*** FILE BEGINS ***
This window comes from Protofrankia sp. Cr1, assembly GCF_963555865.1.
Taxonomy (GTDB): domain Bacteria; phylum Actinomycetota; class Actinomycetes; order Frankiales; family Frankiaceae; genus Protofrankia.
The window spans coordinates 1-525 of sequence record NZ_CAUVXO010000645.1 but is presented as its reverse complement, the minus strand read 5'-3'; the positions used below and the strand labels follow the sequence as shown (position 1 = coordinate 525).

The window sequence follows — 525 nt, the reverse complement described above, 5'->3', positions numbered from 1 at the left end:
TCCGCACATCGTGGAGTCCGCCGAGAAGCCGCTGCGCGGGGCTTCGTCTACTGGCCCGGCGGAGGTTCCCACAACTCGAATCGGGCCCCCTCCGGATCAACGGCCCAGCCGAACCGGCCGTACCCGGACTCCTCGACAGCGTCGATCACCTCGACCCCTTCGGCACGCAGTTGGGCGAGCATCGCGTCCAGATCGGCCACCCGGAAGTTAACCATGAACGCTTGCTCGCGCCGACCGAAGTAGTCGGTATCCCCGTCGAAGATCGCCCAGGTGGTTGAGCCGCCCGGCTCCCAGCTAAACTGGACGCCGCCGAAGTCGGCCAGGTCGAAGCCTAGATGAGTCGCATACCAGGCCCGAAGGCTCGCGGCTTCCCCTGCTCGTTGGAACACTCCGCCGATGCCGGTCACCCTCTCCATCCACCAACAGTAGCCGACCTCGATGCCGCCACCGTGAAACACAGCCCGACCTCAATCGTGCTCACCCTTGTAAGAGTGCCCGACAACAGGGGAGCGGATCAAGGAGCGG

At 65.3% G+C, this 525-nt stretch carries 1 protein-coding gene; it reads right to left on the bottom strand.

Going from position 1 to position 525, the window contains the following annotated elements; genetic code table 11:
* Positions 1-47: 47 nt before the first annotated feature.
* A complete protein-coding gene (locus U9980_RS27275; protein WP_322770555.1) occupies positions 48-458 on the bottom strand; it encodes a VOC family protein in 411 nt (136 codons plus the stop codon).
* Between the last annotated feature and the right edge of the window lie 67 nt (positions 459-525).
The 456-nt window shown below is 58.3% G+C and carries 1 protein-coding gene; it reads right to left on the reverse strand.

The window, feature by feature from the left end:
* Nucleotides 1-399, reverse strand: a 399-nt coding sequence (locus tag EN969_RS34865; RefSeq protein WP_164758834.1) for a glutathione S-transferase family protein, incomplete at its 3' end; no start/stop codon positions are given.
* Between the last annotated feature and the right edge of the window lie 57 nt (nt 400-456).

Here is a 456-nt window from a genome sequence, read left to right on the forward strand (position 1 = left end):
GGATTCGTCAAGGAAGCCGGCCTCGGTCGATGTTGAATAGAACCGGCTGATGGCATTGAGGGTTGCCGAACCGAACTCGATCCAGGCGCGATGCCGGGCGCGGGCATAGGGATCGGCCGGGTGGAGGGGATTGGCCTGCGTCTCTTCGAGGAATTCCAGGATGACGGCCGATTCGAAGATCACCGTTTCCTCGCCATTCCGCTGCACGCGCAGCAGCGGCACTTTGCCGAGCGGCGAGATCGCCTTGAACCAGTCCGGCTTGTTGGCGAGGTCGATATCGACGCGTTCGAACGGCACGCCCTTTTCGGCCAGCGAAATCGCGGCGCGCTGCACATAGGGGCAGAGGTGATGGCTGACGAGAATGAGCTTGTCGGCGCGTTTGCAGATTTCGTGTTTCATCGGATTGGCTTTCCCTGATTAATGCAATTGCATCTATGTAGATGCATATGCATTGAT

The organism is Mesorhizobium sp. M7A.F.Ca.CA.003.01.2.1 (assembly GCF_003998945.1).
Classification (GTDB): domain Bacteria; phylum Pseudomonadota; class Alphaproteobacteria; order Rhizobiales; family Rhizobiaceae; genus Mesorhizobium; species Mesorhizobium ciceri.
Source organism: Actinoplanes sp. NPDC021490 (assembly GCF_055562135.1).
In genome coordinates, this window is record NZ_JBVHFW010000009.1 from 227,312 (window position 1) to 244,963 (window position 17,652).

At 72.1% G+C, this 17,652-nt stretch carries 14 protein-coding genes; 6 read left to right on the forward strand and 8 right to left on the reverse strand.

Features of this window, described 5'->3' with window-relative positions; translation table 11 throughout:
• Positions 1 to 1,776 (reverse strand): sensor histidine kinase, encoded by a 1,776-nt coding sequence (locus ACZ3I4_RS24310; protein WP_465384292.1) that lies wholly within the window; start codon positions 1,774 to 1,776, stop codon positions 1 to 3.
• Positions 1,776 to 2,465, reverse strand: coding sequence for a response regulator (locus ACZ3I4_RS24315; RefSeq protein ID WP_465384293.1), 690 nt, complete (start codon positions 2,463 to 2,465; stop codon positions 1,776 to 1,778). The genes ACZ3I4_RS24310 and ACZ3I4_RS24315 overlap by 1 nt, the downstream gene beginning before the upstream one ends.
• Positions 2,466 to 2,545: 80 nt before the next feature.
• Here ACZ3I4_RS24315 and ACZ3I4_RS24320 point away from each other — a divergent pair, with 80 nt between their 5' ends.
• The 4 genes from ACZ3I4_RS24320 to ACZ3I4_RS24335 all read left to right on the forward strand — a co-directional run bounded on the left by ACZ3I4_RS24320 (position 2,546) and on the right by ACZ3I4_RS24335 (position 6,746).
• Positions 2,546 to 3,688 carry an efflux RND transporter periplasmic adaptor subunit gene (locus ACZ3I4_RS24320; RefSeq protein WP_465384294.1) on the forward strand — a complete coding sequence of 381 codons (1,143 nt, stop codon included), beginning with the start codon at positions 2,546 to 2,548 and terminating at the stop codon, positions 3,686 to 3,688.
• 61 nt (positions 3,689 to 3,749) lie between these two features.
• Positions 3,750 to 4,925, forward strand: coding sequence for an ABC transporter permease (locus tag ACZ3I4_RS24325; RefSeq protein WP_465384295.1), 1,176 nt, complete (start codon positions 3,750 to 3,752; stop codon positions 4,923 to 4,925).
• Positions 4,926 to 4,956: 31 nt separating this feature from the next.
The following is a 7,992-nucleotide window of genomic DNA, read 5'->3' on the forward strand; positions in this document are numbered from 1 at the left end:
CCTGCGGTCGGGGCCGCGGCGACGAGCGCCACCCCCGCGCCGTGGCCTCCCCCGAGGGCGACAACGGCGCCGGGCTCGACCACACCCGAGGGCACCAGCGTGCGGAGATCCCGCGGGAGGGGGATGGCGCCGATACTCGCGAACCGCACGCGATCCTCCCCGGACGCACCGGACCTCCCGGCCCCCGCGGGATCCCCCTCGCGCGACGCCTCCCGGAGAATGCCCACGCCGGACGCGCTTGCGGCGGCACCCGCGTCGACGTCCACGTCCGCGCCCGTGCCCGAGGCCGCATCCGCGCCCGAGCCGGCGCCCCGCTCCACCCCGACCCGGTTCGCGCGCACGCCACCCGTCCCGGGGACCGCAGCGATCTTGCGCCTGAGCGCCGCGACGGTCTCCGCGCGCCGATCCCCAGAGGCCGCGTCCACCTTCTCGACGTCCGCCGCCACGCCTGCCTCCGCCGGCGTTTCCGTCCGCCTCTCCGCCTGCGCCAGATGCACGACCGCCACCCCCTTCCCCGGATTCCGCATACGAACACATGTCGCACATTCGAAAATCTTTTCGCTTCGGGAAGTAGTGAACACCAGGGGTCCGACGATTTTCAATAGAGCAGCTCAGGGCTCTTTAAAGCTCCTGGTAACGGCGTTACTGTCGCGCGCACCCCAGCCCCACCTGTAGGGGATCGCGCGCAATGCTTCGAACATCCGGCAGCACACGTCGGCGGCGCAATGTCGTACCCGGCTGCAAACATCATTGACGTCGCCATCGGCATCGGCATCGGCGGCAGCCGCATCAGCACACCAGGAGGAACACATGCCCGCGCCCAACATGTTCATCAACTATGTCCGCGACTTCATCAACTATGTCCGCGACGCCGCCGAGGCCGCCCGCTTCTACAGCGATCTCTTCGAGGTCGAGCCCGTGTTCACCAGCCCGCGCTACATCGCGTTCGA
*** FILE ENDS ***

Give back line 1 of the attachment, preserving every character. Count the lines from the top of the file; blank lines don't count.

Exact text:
This window comes from Protofrankia sp. Cr1, assembly GCF_963555865.1.